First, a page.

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Search under way for source of disease

February 16, 2011

By Staff Reporter

By Andrew Bushe

DUBLIN — As the experts remain mystified by the spread of foot-and-mouth disease to County Louth, a hunt is continuing for smuggled livestock, particularly sheep, that have been illegally brought in from Northern Ireland and Britain.

Investigators north and south of the Irish border are trying to track down suspicious flocks that might have been smuggled in by rogue farmers and dealers.

More than 700 farms south of the border are restricted as a result of the investigation and precautionary culling has been undertaken on some of them despite no new animals showing symptoms of the disease.

Up to 60 sheep may remain missing and undeclared after being imported as part of scams involving higher prices, tax allowances and EU payouts.

Both Agriculture Minister Joe Walsh and his Northern Ireland counterpart, Brid Rodgers, fear there may be another still unknown intermediate infection between the Meigh, Co. Armagh, case confirmed on March 1 and the Cooley outbreak confirmed in County Louth on March 22.

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Walsh described the Cooley outbreak as a mystery. "We are baffled by it," he said.

He said the farm was self-contained and that the landowner was an "upright man" who is cooperating with the investigation.

"They didn’t buy in sheep," Walsh said. "The flock was self-contained, yet infectivity occurred. The question is, where is the source of infectivity?

"It is very much in our interests to find that source because we don’t know if the virus is incubating somewhere that we don’t know about."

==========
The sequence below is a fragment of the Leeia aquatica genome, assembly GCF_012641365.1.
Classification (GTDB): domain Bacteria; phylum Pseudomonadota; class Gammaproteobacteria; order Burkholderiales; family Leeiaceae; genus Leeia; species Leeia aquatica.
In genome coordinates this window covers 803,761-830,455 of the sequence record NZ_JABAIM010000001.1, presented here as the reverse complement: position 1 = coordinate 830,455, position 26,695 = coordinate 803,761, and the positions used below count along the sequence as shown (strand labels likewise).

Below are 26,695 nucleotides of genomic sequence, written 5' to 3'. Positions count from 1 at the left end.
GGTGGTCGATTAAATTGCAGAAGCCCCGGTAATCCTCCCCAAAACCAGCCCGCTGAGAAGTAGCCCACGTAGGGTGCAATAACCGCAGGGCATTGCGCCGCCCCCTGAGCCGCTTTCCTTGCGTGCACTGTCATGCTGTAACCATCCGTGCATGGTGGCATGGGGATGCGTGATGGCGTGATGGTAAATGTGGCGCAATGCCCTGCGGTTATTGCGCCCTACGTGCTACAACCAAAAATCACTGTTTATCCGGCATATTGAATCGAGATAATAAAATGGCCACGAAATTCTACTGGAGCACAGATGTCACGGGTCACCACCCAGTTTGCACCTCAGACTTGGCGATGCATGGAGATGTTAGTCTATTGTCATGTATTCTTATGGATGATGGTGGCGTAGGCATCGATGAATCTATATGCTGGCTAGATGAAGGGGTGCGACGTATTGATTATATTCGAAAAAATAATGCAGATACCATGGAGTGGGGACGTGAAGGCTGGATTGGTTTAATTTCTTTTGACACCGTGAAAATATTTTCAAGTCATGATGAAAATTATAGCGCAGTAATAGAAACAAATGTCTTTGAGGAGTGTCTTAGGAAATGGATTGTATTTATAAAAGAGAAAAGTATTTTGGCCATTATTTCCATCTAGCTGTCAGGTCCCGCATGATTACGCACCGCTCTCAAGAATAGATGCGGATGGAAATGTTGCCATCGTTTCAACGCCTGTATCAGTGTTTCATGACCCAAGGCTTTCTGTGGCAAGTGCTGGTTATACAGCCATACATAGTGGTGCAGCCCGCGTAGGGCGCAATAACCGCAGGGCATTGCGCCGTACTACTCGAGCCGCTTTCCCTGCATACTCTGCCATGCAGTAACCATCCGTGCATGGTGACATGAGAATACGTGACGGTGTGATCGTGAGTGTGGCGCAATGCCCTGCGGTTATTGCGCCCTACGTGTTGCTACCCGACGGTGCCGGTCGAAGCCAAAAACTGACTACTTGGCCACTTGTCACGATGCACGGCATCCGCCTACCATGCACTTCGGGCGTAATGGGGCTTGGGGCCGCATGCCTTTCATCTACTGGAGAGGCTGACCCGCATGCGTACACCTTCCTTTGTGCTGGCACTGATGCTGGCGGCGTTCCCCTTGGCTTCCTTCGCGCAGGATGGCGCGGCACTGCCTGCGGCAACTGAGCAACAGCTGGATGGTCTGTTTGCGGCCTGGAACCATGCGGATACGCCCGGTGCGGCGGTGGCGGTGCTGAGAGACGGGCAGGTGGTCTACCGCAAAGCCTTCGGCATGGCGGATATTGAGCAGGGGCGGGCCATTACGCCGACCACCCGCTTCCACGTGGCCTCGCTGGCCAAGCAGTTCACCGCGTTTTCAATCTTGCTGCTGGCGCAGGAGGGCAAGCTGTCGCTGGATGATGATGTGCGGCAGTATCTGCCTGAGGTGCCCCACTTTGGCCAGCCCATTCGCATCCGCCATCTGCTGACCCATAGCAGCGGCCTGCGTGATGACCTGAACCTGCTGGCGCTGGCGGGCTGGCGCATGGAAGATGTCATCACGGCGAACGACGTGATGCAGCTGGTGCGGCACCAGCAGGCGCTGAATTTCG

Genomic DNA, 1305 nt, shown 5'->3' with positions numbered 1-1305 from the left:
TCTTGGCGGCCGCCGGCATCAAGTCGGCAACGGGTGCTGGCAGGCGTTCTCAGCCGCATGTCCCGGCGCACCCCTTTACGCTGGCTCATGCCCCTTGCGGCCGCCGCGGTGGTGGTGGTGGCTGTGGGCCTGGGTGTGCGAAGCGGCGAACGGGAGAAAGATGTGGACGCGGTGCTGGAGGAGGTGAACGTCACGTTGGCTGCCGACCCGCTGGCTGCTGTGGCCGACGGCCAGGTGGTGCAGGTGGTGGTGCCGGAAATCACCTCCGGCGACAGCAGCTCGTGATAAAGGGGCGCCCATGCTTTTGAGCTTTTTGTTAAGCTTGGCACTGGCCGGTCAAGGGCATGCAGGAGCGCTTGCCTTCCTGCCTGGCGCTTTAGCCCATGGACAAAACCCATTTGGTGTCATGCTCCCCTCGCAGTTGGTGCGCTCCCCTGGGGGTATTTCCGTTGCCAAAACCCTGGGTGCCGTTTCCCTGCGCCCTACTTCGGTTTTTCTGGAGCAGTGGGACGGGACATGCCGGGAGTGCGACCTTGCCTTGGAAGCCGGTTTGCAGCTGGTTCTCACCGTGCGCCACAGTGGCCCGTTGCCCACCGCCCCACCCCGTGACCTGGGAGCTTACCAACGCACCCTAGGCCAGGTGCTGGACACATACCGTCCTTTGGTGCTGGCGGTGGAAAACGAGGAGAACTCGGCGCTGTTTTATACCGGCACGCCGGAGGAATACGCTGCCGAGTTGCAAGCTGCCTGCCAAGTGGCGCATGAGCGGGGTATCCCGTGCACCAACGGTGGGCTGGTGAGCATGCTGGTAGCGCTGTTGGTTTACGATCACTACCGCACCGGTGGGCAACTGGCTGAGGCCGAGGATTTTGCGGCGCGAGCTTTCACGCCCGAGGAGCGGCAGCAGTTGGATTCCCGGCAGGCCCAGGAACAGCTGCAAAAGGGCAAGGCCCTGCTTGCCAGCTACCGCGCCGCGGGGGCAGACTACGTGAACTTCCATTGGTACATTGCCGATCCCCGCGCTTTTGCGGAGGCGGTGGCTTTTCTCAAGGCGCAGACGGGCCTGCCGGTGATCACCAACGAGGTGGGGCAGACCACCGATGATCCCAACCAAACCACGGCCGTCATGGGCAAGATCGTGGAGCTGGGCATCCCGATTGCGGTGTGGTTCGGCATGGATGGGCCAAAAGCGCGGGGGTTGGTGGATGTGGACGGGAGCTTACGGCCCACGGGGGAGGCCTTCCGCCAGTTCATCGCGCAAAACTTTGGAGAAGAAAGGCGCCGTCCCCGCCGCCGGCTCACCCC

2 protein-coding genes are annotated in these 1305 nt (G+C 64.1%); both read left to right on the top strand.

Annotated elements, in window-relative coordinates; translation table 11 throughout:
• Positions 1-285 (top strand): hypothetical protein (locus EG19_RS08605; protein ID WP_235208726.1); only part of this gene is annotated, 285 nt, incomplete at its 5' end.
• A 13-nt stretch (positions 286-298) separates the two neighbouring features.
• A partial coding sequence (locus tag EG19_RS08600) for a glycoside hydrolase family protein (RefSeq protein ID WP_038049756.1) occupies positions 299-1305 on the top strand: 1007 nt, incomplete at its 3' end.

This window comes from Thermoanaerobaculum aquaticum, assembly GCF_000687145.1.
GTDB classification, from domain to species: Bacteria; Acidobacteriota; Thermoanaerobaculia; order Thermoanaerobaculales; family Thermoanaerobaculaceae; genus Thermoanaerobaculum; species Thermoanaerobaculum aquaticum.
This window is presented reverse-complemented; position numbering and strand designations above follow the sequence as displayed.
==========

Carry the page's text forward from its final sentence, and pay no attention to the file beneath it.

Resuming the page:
A significant trade in cross-border smuggled livestock has emerged as a problem since the disease crisis began. The Republic has rushed emergency laws through the Oireachtas to deal with it.

"All possibilities are being looked at, but we are none the wiser yet. Nothing is being ruled out," according to an agriculture department spokesman.

"It could have been spread on the wind or could have moved through non-susceptible wildlife in the area, as there are a lot of goats and deer on the Cooley Peninsula," he said.

There are eight million sheep in Ireland and any animals brought in from the UK and Northern Ireland among them have to be being sampled and tested.

Walsh said that until there is new evidence, the government is working on the assumption that it was a "contiguous or secondary" case connected with the Armagh infection.

"We don’t know if there is an intermediate case or not. That is the most worrying aspect of the present position," he said.

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